Yosemite was probably the park we researched the least (I even would always call it Yellowstone by mistake, confusing and annoying Trischa), but on our first night we drove into valley at dusk and were blown away by the view. I guess majesty fatique has worn off.
Yosemite is known for its waterfalls - which you've likely seen in an Ansel Adams photo - including Yosimte falls, the highest in North America. While in spring these iconic chutes gush like giant faucets, by Autumn the flows has been turned down to a trickle or off entirely.
Here's my shot of Nevada Falls against Ansel's:
Speaking of Nevada: When we left for this trip, my mom, who is a librarian, gave us a box of old books for reading material. Among these was the murder mystery thriller "Blind Decent" by Nevada Barr, in which National Parks Ranger Anna Pigeon must rescue an injured friend trapped in the caves of Carlsbad Cavern Park, only to discovery that her friend's injury was no accident. It turns out that in whatever National Anna Pigeon goes to someone is getting murdered. Trischa was immediately hooked on this series and fortunately you can find one of them at pretty much any Goodwill you go to.
Before getting to Yosemite, she read the 2004 page turner "High Country" in which Anna goes undercover in Yosemite to nab some murderous drug smugglers (get it High Country?).
Anyway, this trip was like a book tour for Trischa. Everywhere we went she would point out a scene from the book. "That lodge is where Anna pretended to be a waitress", "That camp is where she found the bloody pick axe", "That's the waterfall where she escaped the crazy bearded murder by lighting him on fire and then rode his corpse like a toboggan over the falls to safety". I recommend, next time you visit one of this countries iconic parks or national monuments you pick up the corresponding Barr book, they give you a really interesting insight into how seedy these places really are.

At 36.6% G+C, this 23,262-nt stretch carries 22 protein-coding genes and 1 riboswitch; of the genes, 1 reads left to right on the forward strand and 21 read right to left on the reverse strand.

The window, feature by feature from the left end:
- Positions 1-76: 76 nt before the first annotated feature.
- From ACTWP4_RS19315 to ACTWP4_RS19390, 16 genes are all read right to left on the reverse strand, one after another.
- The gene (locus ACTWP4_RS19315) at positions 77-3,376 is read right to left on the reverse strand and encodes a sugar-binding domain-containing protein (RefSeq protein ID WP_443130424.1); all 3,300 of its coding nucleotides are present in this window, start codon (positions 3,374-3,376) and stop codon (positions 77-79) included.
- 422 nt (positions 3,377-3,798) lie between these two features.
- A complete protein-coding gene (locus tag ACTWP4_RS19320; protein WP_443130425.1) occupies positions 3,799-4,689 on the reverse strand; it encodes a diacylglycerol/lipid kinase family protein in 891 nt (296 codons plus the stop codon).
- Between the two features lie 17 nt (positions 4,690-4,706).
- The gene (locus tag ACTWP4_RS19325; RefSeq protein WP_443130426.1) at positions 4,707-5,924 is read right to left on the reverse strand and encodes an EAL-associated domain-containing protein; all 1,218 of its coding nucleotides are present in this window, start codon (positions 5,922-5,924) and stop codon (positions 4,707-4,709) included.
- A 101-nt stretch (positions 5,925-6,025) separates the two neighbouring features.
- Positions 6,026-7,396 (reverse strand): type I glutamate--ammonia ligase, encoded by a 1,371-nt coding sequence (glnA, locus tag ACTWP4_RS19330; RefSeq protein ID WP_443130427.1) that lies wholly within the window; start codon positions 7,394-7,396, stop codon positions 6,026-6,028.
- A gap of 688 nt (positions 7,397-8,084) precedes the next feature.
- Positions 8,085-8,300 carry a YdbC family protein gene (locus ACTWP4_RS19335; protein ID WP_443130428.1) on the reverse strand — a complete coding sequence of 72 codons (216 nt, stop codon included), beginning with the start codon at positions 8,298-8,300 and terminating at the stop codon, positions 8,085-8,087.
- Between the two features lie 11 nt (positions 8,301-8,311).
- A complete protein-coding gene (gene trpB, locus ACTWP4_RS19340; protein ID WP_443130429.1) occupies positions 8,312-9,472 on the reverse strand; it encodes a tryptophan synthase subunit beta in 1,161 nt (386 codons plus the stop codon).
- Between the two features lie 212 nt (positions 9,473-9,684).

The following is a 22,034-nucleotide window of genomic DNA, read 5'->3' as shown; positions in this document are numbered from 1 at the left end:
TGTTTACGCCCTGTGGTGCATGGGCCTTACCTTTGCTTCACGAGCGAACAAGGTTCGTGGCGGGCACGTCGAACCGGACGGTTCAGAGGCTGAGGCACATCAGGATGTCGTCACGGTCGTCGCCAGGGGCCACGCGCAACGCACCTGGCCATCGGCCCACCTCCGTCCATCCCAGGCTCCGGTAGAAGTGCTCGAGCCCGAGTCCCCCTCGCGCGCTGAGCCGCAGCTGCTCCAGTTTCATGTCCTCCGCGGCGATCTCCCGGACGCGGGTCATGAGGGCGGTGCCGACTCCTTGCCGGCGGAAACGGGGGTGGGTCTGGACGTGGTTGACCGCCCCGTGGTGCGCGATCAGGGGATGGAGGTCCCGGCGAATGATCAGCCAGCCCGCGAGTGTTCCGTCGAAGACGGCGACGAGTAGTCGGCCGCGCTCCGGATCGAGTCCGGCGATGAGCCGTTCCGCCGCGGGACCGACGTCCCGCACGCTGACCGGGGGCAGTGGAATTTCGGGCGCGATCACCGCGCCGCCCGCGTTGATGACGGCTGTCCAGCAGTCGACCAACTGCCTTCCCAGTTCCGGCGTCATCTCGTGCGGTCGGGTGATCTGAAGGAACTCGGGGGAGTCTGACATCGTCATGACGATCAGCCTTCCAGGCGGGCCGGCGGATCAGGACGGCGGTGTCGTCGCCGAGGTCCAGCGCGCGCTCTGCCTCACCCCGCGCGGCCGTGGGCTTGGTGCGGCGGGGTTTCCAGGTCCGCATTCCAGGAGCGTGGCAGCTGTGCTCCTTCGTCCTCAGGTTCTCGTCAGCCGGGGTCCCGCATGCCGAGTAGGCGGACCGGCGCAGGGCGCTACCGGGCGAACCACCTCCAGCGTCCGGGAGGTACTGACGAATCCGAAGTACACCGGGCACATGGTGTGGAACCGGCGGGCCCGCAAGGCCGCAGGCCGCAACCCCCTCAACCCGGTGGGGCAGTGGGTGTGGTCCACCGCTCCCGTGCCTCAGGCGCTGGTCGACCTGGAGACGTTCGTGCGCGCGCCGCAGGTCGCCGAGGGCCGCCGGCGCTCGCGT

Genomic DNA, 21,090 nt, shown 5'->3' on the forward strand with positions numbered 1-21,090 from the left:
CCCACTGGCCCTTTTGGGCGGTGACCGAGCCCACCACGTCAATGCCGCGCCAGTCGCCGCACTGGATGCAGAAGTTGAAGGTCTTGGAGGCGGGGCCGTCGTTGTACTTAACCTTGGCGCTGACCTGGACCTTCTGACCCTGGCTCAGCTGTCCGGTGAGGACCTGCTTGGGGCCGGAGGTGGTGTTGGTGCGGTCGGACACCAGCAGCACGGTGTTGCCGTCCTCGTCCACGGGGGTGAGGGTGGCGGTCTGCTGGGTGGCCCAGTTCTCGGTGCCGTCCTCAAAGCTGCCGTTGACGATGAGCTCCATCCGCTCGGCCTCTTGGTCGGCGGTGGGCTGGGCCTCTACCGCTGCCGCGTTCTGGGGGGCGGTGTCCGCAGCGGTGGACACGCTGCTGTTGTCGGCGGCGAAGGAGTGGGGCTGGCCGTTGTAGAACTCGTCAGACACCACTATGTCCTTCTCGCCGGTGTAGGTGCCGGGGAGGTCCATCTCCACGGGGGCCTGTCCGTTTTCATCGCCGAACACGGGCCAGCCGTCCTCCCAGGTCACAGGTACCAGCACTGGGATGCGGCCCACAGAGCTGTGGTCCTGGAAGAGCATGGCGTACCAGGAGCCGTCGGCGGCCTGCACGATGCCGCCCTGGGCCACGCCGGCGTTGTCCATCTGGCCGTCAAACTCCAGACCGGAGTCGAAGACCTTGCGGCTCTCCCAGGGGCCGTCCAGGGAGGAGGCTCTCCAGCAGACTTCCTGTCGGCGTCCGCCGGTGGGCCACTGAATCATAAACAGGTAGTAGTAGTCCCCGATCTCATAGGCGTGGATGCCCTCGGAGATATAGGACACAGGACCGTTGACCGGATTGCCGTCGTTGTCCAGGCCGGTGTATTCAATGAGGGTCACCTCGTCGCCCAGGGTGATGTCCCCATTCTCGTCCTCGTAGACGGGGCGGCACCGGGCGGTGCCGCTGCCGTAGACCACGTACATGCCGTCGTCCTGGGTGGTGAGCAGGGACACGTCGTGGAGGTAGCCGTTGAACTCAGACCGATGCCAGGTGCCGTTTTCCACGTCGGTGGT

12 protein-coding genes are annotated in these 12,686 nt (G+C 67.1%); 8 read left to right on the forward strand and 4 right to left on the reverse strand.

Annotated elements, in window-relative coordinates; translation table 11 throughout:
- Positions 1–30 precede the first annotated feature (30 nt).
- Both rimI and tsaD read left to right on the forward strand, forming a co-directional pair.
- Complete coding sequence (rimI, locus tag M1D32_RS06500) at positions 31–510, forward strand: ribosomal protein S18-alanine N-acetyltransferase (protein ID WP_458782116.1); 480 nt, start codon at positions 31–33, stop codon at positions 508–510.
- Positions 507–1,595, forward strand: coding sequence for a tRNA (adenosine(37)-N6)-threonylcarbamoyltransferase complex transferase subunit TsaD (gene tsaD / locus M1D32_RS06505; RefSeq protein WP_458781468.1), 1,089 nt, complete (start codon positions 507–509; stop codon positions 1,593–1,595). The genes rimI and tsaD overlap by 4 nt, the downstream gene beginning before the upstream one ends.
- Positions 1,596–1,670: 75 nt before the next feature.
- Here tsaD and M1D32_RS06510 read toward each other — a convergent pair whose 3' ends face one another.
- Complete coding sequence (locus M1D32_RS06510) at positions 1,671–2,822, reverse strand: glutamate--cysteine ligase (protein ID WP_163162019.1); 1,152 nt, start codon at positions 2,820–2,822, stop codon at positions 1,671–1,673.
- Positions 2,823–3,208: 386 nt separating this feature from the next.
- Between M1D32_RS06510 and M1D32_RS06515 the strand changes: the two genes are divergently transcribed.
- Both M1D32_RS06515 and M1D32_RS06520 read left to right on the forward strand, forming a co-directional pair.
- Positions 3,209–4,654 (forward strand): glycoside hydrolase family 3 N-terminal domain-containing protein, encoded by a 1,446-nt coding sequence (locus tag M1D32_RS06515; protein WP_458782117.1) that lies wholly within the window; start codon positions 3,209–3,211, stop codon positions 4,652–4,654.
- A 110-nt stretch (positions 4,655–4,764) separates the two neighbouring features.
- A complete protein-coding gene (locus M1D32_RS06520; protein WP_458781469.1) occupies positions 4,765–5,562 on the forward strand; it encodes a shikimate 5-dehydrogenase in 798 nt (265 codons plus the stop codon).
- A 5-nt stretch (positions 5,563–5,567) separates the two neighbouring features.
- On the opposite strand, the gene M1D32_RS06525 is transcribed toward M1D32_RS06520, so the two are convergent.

Along with murderers, Yosemite is teaming with rock climbers, who can be seen dangling from the face of El Capitan peak year round. A Park Ranger explained to us that climbers take anywhere from 2 hours to several days to ascend the 3000 foot wall, sleeping suspended in a cocoon floating out in space, carrying over a hundred pounds of gear, water and supplies, and pooping in a bag.
Climber through a telescope.
While none of that sounded appealing to me, I did want to see the view from the top, so I took the easier route, a 9 mile hike up switchbacks to the top of El Capitan. When I got down and was waiting for Trischa my wallet fell out, and when we came back to look for it there was a big eastern European family standing near by. As I started looking around, Mom, Dad, Grandma, Grandpa and half a dozen kids turned, pointing at me excitedly. "Hey guy! Hey guy!" said Grandpa. They had found my wallet and had noticed me from my drivers license. They were all smiles and hugs and it was the nicest thing that has ever happened to us at a National Park.
Up next we hit Los Angeles and then three weeks on the beach in Baja Mexico. Stay tuned, Trischa has a post about this coming soon.
Trischa made some duck friends!!